The next relevant event occurred two years later. Walker was in his unit's common area in August 2013 preparing this suit against Clayton for placing him on restrictive status. Clayton, Ryan Kerr (a security aide), and two other aides arrived to search a neighboring room. Clayton saw Walker's civil complaint, glanced inside Walker's room, and briefly blocked Walker's entry to it, prompting Walker to believe that Clayton was harassing him. When the search of the neighboring room ended, Clayton, Kerr, and the aides left. Two other aides arrived ten minutes later and searched Walker's room. As the search began, Kerr returned. Walker asked the reason for the search, and Kerr said that it was random, which Walker replied he doubted.

Walker has sued under 42 U.S.C. § 1983, claiming that Clayton and other staff unlawfully placed him on restricted status and that Clayton and Kerr unlawfully ordered the search of his room. They did so, he contends, to retaliate against him for assisting with and filing lawsuits, in violation of the First Amendment and due process. Walker also added a civil-conspiracy claim and a supplemental state-law claim for intentional infliction of emotional distress. The district court eventually entered summary judgment in favor of all defendants, reasoning that they had behaved lawfully.

We begin with Walker's principal claim: that Clayton and Rushville officials put him on restricted status in retaliation for his First Amendment activity of litigating. To survive summary judgment, Walker must produce sufficient evidence to persuade a rational factfinder that the defendants’ explanation for his changed status—the witness-tampering investigation—is pretextual and that the true reason was retaliatory. See Massey v. Johnson, 457 F.3d 711, 717 (7th Cir. 2006). The undisputed evidence is that, based on Clayton's interview, the defendants genuinely believed that Walker had tampered with Curtner and that they needed to isolate him briefly to facilitate a police investigation of the matter. A sincere belief in a legitimate reason for adverse action (in this case, restricted status to facilitate the investigation) defeats a claim of retaliation. See Burks v. Wisc. Dep't of Transp., 464 F.3d 744, 754 (7th Cir. 2006); Jordan v. Summers, 205 F.3d 337, 343 (7th Cir. 2000).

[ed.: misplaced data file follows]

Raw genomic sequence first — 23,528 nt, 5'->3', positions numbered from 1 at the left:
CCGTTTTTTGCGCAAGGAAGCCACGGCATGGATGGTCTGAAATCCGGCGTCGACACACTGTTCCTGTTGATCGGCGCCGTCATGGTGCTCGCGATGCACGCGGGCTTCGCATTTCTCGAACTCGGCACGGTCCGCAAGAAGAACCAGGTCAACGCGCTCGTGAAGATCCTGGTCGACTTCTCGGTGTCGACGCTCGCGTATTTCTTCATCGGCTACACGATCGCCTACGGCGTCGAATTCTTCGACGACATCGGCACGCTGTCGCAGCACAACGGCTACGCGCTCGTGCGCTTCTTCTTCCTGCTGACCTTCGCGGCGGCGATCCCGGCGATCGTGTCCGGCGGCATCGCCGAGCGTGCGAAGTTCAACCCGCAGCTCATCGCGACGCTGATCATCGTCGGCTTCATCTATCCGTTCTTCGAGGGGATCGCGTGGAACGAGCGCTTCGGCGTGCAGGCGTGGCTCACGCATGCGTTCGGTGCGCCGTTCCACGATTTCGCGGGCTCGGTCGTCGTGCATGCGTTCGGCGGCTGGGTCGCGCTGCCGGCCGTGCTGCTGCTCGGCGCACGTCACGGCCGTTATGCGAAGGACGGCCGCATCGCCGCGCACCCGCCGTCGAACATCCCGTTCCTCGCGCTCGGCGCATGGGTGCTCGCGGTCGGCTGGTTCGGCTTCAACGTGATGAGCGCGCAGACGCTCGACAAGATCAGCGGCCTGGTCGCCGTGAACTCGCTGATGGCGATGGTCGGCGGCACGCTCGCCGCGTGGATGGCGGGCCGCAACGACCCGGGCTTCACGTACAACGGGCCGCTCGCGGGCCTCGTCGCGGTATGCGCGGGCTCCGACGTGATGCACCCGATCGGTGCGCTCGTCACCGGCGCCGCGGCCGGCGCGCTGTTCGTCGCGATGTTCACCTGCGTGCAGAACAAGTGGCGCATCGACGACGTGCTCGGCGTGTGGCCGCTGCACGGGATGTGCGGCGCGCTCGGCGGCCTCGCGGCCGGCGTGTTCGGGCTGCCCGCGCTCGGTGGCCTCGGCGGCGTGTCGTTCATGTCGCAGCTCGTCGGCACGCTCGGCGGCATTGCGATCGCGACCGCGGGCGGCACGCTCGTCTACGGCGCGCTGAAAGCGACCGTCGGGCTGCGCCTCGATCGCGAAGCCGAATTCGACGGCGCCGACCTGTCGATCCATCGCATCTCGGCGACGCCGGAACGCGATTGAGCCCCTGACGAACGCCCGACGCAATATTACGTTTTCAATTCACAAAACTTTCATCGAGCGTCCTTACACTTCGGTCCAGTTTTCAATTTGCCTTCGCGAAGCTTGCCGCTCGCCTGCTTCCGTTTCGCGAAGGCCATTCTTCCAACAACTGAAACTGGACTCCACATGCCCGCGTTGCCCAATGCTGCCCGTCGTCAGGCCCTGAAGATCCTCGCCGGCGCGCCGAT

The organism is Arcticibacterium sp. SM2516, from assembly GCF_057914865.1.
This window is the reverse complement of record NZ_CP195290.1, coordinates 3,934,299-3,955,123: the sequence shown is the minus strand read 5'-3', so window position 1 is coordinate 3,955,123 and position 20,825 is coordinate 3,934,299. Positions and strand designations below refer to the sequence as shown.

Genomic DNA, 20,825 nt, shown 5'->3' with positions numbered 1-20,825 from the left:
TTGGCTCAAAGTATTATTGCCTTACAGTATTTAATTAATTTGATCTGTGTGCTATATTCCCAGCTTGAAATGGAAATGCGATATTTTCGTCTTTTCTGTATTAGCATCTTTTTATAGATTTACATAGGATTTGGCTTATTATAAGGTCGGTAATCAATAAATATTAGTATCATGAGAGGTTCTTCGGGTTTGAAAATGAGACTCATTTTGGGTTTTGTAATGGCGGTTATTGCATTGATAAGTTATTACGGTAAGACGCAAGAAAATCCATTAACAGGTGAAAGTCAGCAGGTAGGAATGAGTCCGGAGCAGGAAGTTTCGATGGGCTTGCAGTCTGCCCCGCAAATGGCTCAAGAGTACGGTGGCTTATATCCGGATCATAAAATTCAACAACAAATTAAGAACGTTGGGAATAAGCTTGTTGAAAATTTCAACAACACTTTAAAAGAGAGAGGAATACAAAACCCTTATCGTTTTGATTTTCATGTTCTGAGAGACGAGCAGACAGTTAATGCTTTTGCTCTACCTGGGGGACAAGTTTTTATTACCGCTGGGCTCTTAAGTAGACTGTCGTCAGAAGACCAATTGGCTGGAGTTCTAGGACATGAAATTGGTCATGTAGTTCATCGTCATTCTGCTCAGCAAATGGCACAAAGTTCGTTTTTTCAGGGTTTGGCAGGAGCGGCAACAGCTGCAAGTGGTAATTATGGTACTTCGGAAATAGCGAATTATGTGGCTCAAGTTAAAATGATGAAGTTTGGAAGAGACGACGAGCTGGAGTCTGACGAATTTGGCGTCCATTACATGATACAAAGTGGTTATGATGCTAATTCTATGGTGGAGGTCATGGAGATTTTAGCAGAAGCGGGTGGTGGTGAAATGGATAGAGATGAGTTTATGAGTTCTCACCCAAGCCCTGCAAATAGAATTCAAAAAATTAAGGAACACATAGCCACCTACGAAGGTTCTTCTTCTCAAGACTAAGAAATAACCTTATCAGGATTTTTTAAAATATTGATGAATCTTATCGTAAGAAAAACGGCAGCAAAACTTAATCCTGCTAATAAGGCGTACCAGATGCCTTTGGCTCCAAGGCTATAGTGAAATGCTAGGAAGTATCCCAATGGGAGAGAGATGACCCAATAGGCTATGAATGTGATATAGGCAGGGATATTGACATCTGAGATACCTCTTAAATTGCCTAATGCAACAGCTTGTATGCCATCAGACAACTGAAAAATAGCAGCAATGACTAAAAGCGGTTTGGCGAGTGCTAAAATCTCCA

Walker replies with two arguments that are unpersuasive. First he contends that, because the police investigator later determined that Clayton's belief about tampering was unfounded, the belief was not genuine. But an unfounded belief is not the same as an insincere one. See Jordan, 205 F.3d at 344 (“Pretext is a lie, not merely a mistake.”); see also Massey, 457 F.3d at 719 (plaintiff's after-the-fact explanation did not undermine sincerity of defendant's previous belief). Walker is left with only speculation that Clayton did not believe that Walker had tampered with Curtner. (He also speculates that the absence of police reports under “Walker” means that the later-produced reports under “Curtner” are fabricated.) But speculation is not evidence. See Devbrow v. Gallegos, 735 F.3d 584, 588 (7th Cir. 2013) (speculation cannot overcome contrary evidence of defendant's benign motive); Springer v. Durflinger, 518 F.3d 479, 484 (7th Cir. 2008) (speculating witnesses are lying does not create genuine issue of material fact). Finally Walker observes that Rushville never conducted an internal investigation, but this is not evidence of insincerity because Clayton had turned the matter over to the police.

We next address the due-process claim. The district court was correct that no reasonable jury could conclude that Walker's transfer to restricted status violated due process. No deprivation of liberty occurs when a restriction is imposed for managerial, nonpunitive reasons. See Bell v. Wolfish, 441 U.S. 520, 535–39, 99 S.Ct. 1861, 60 L.Ed.2d 447 (1979); Higgs v. Carver, 286 F.3d 437, 438 (7th Cir. 2002). Walker's changed status was not punitive. He was briefly separated from the general population to facilitate a police investigation.